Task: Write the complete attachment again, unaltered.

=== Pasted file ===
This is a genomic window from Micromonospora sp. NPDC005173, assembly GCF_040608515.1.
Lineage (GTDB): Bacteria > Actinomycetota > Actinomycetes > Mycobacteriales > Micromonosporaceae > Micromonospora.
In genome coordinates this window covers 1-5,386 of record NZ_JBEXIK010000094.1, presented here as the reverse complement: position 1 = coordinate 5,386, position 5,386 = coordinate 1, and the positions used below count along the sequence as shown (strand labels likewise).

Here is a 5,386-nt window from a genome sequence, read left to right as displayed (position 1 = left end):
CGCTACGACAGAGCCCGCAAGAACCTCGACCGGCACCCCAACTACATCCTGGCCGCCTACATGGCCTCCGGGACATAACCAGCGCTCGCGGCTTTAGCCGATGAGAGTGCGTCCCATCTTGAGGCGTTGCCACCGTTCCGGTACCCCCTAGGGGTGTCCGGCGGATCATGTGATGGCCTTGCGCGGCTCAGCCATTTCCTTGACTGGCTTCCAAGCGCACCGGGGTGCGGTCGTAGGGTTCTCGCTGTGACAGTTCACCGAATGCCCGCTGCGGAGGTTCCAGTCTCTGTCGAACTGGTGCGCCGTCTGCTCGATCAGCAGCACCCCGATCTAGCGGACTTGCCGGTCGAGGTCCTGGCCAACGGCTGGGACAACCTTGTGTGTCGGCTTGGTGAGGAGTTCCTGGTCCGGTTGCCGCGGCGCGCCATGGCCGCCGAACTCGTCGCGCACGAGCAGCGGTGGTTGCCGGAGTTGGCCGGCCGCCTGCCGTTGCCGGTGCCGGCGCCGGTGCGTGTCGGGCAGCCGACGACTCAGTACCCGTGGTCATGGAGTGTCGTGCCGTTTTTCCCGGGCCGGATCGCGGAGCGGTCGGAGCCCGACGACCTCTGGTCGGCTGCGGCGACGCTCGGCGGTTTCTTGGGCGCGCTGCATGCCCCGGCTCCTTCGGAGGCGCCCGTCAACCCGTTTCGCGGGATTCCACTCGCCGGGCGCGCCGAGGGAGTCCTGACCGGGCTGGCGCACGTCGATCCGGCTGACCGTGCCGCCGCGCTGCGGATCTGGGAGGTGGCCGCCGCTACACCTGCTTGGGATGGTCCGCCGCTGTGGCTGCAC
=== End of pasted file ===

This is a genomic window from Micromonospora sp. NPDC005173, assembly GCF_040608515.1.
Lineage (GTDB): Bacteria > Actinomycetota > Actinomycetes > Mycobacteriales > Micromonosporaceae > Micromonospora.
In genome coordinates this window covers 1-5,386 of record NZ_JBEXIK010000094.1, presented here as the reverse complement: position 1 = coordinate 5,386, position 5,386 = coordinate 1, and the positions used below count along the sequence as shown (strand labels likewise).

Here is a 5,386-nt window from a genome sequence, read left to right as displayed (position 1 = left end):
CGCTACGACAGAGCCCGCAAGAACCTCGACCGGCACCCCAACTACATCCTGGCCGCCTACATGGCCTCCGGGACATAACCAGCGCTCGCGGCTTTAGCCGATGAGAGTGCGTCCCATCTTGAGGCGTTGCCACCGTTCCGGTACCCCCTAGGGGTGTCCGGCGGATCATGTGATGGCCTTGCGCGGCTCAGCCATTTCCTTGACTGGCTTCCAAGCGCACCGGGGTGCGGTCGTAGGGTTCTCGCTGTGACAGTTCACCGAATGCCCGCTGCGGAGGTTCCAGTCTCTGTCGAACTGGTGCGCCGTCTGCTCGATCAGCAGCACCCCGATCTAGCGGACTTGCCGGTCGAGGTCCTGGCCAACGGCTGGGACAACCTTGTGTGTCGGCTTGGTGAGGAGTTCCTGGTCCGGTTGCCGCGGCGCGCCATGGCCGCCGAACTCGTCGCGCACGAGCAGCGGTGGTTGCCGGAGTTGGCCGGCCGCCTGCCGTTGCCGGTGCCGGCGCCGGTGCGTGTCGGGCAGCCGACGACTCAGTACCCGTGGTCATGGAGTGTCGTGCCGTTTTTCCCGGGCCGGATCGCGGAGCGGTCGGAGCCCGACGACCTCTGGTCGGCTGCGGCGACGCTCGGCGGTTTCTTGGGCGCGCTGCATGCCCCGGCTCCTTCGGAGGCGCCCGTCAACCCGTTTCGCGGGATTCCACTCGCCGGGCGCGCCGAGGGAGTCCTGACCGGGCTGGCGCACGTCGATCCGGCTGACCGTGCCGCCGCGCTGCGGATCTGGGAGGTGGCCGCCGCTACACCTGCTTGGGATGGTCCGCCGCTGTGGCTGCAC